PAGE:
Living Well at Every Age
For residents and employees of Meadowood Senior Living, wellness is a way of life.
Formal exercise did not figure into Peggy Hinman’s daily routine until she moved to Meadowood Senior Living in Worcester. Now she exercises five days a week, participating in wellness classes with fellow members of the close-knit community, splashing around in the pool, and playing on the community’s water volleyball team.
“I just love water volleyball,” says Peggy, who lives at Meadowood with her husband, Trip. “We have a great group of people, and no one takes it too seriously. Sometimes we’ll even play the staff. You don’t have to be good or competitive; you just have to want to have fun.”
Although Trip has a neurological condition that affects his speech and balance, his wife says it hasn’t stopped him from taking advantage of Meadowood’s health and wellness programs. Although Trip can’t stand without assistance, Peggy says the fully accessible campus enables him to “get around beautifully” on a motorized scooter. In fact, he often rides his scooter along the community’s perimeter road, with their fearless companion dog, Beth, beside him.
“Meadowood has been great for my husband and me,” Peggy says. “There’s something different going on here every day. I never thought I would get into exercise, but it’s part of the culture here—and they make it fun.”
Meadowood residents like Peggy Hinman understand that growing older doesn’t have to mean getting old. The diverse health and wellness programs help residents stay active, engaged, and as independent as possible. Becky Anhorn, who became Meadowood’s director of fitness and wellness in December 2018, believes “the sky is the limit” with regard to the continued evolution of the community’s wellness programs.
“I believe there’s so much that can be done in a community like ours,” says Becky, who was a fitness instructor, dancer, and entrepreneur prior to joining Meadowood. “Our existing wellness program has a good balance, but it’s just the beginning. We have over 45 physical fitness classes a week. We want to cater to every skill level, whether someone is fully capable, in a wheelchair, or in a walker. We also have some residents with physical and cognitive challenges, but that doesn’t mean they don’t deserve to live their life in the best ways possible.”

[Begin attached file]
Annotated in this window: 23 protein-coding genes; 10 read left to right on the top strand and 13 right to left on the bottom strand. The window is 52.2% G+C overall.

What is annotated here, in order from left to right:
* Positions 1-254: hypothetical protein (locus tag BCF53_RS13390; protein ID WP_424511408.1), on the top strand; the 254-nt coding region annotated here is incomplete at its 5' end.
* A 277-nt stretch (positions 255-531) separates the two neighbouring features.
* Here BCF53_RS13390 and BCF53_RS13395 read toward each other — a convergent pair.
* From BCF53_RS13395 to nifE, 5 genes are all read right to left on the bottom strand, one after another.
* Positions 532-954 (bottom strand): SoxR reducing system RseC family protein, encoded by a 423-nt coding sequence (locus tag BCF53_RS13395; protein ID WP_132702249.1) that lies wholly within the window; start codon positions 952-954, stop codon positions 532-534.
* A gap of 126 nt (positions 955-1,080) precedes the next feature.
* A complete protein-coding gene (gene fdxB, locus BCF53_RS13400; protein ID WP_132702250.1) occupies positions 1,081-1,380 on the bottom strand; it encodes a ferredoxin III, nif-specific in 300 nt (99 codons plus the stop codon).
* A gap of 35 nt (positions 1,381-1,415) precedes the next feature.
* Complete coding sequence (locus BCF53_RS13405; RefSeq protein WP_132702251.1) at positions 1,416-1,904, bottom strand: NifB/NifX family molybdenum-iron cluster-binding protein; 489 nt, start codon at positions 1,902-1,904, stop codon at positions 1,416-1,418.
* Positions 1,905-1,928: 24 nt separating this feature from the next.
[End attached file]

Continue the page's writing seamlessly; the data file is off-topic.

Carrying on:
With every aspect of the community, including its approach to lifelong fitness, Meadowood aims to nurture the six dimensions of human wellness—emotional, intellectual, physical, social, spiritual, and vocational. In addition, Becky says that the community caters to the wellness needs of both employees and residents, with the goal of having a “well staff taking care of well residents.”
Nancy Kocher, Meadowood’s director of environmental services, shares Becky’s devotion to physical fitness. Prior to joining Meadowood, when she was working for another Life Plan Community, she had an experience that changed her life for the better.
“In the morning, when I would do my rounds, I would see the residents in the gym pumping iron,” she recalls. “I thought, If they’re doing it, there’s no reason I can’t, so I started getting to work at 5:30 or 6 a.m. and swimming or working out with the residents.”